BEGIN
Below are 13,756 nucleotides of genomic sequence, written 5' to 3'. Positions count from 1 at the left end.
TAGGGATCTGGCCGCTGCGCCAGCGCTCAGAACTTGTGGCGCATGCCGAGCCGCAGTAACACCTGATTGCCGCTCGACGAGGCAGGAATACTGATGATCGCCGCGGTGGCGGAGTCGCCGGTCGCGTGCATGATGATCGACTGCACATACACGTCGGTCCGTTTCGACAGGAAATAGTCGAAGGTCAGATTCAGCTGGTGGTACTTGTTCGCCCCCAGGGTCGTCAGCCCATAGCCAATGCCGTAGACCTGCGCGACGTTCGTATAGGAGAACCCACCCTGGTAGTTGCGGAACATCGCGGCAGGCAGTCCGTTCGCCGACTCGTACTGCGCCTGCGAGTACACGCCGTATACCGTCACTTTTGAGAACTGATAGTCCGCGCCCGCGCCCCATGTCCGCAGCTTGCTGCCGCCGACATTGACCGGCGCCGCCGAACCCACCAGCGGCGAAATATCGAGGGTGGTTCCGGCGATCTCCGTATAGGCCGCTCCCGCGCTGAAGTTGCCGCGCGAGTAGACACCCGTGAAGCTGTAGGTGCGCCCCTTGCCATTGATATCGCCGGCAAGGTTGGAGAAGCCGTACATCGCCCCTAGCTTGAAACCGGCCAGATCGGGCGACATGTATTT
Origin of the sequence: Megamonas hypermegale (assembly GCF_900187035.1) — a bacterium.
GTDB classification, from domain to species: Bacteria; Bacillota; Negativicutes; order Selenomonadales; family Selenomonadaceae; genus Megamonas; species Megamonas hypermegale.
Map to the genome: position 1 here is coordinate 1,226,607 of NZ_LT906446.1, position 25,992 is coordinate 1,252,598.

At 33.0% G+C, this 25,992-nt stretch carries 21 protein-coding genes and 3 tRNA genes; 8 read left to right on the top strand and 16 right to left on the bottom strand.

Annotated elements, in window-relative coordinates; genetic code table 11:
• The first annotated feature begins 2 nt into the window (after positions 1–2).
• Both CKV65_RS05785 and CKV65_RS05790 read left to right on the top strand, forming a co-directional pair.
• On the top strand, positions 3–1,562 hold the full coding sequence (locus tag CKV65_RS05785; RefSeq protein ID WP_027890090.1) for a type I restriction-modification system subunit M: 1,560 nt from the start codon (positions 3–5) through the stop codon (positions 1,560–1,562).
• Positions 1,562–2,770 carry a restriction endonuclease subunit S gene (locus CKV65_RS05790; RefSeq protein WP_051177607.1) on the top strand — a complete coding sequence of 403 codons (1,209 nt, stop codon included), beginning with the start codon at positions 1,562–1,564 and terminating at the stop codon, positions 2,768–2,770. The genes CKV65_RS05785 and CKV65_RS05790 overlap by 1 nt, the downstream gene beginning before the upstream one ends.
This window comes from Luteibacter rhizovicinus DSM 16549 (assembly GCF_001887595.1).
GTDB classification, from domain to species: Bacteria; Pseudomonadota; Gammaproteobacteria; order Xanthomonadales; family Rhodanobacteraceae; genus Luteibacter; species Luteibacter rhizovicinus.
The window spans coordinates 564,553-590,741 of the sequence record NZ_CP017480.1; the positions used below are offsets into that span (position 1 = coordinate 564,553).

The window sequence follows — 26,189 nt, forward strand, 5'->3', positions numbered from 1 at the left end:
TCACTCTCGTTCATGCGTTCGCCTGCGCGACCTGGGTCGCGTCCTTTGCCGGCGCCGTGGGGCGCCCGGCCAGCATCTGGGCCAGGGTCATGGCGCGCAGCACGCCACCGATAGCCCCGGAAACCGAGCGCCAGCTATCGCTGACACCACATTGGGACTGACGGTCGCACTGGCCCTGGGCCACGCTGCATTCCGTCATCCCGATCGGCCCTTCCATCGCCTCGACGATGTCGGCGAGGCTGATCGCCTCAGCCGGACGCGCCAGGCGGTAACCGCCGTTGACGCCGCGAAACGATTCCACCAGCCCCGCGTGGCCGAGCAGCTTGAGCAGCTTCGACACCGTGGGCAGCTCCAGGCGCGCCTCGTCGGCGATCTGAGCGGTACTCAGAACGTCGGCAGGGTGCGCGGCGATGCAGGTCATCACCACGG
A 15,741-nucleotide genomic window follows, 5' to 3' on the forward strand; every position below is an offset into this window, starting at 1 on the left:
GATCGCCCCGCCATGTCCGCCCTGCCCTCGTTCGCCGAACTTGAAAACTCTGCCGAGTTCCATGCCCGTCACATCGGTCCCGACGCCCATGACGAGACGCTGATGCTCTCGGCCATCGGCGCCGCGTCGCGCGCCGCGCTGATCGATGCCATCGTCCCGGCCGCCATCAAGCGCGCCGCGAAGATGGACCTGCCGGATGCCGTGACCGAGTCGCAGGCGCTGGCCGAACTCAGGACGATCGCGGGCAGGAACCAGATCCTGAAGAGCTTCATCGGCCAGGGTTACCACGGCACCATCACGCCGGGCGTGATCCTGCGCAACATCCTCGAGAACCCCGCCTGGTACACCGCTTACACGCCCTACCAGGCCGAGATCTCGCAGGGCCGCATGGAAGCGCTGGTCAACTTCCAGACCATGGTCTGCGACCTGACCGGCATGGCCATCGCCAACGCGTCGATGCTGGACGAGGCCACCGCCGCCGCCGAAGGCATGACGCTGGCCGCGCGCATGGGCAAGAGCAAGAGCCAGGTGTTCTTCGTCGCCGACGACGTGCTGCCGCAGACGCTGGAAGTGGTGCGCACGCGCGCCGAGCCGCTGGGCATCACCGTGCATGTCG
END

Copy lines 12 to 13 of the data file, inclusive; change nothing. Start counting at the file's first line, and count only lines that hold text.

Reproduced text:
This window comes from Luteibacter rhizovicinus DSM 16549 (assembly GCF_001887595.1).
GTDB classification, from domain to species: Bacteria; Pseudomonadota; Gammaproteobacteria; order Xanthomonadales; family Rhodanobacteraceae; genus Luteibacter; species Luteibacter rhizovicinus.